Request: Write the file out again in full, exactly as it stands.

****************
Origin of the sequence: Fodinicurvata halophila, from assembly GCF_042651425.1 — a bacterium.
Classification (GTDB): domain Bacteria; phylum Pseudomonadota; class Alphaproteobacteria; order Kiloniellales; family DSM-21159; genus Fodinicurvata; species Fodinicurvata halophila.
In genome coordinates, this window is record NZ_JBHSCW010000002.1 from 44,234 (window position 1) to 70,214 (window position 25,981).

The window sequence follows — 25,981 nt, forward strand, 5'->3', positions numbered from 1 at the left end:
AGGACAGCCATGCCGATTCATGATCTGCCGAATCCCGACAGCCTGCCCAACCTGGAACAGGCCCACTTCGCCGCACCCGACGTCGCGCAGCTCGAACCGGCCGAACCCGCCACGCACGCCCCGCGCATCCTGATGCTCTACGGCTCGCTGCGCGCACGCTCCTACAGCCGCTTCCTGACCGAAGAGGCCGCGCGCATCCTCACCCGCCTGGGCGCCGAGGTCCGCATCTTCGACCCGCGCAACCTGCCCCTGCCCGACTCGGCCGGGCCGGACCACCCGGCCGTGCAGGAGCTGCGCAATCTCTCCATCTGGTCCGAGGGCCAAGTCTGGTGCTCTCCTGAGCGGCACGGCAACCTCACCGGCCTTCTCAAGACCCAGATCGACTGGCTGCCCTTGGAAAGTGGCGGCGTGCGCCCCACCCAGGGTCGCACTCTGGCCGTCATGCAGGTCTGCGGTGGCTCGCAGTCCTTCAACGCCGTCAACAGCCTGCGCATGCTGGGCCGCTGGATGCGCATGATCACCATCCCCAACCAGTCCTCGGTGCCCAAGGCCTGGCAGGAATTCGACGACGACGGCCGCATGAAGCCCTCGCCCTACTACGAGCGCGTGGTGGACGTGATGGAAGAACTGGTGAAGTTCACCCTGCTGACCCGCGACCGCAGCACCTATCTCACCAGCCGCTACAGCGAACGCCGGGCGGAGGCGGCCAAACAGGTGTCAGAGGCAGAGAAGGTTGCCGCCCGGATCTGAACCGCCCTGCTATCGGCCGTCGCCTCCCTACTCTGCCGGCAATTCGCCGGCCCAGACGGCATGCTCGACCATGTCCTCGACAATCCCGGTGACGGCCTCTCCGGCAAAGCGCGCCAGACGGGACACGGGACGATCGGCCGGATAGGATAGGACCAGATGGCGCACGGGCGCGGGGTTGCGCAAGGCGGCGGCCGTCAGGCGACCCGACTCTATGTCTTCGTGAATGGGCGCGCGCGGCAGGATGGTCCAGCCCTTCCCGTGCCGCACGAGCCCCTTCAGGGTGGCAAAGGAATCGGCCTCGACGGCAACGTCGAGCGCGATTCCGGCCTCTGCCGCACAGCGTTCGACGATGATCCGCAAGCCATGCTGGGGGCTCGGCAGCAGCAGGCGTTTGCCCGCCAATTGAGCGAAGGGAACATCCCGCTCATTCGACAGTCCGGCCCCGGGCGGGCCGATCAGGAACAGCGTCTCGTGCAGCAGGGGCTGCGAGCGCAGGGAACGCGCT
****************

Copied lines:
Origin of the sequence: Fodinicurvata halophila, from assembly GCF_042651425.1 — a bacterium.
Classification (GTDB): domain Bacteria; phylum Pseudomonadota; class Alphaproteobacteria; order Kiloniellales; family DSM-21159; genus Fodinicurvata; species Fodinicurvata halophila.
In genome coordinates, this window is record NZ_JBHSCW010000002.1 from 44,234 (window position 1) to 70,214 (window position 25,981).

The window sequence follows — 25,981 nt, forward strand, 5'->3', positions numbered from 1 at the left end:
AGGACAGCCATGCCGATTCATGATCTGCCGAATCCCGACAGCCTGCCCAACCTGGAACAGGCCCACTTCGCCGCACCCGACGTCGCGCAGCTCGAACCGGCCGAACCCGCCACGCACGCCCCGCGCATCCTGATGCTCTACGGCTCGCTGCGCGCACGCTCCTACAGCCGCTTCCTGACCGAAGAGGCCGCGCGCATCCTCACCCGCCTGGGCGCCGAGGTCCGCATCTTCGACCCGCGCAACCTGCCCCTGCCCGACTCGGCCGGGCCGGACCACCCGGCCGTGCAGGAGCTGCGCAATCTCTCCATCTGGTCCGAGGGCCAAGTCTGGTGCTCTCCTGAGCGGCACGGCAACCTCACCGGCCTTCTCAAGACCCAGATCGACTGGCTGCCCTTGGAAAGTGGCGGCGTGCGCCCCACCCAGGGTCGCACTCTGGCCGTCATGCAGGTCTGCGGTGGCTCGCAGTCCTTCAACGCCGTCAACAGCCTGCGCATGCTGGGCCGCTGGATGCGCATGATCACCATCCCCAACCAGTCCTCGGTGCCCAAGGCCTGGCAGGAATTCGACGACGACGGCCGCATGAAGCCCTCGCCCTACTACGAGCGCGTGGTGGACGTGATGGAAGAACTGGTGAAGTTCACCCTGCTGACCCGCGACCGCAGCACCTATCTCACCAGCCGCTACAGCGAACGCCGGGCGGAGGCGGCCAAACAGGTGTCAGAGGCAGAGAAGGTTGCCGCCCGGATCTGAACCGCCCTGCTATCGGCCGTCGCCTCCCTACTCTGCCGGCAATTCGCCGGCCCAGACGGCATGCTCGACCATGTCCTCGACAATCCCGGTGACGGCCTCTCCGGCAAAGCGCGCCAGACGGGACACGGGACGATCGGCCGGATAGGATAGGACCAGATGGCGCACGGGCGCGGGGTTGCGCAAGGCGGCGGCCGTCAGGCGACCCGACTCTATGTCTTCGTGAATGGGCGCGCGCGGCAGGATGGTCCAGCCCTTCCCGTGCCGCACGAGCCCCTTCAGGGTGGCAAAGGAATCGGCCTCGACGGCAACGTCGAGCGCGATTCCGGCCTCTGCCGCACAGCGTTCGACGATGATCCGCAAGCCATGCTGGGGGCTCGGCAGCAGCAGGCGTTTGCCCGCCAATTGAGCGAAGGGAACATCCCGCTCATTCGACAGTCCGGCCCCGGGCGGGCCGATCAGGAACAGCGTCTCGTGCAGCAGGGGCTGCGAGCGCAGGGAACGCGCT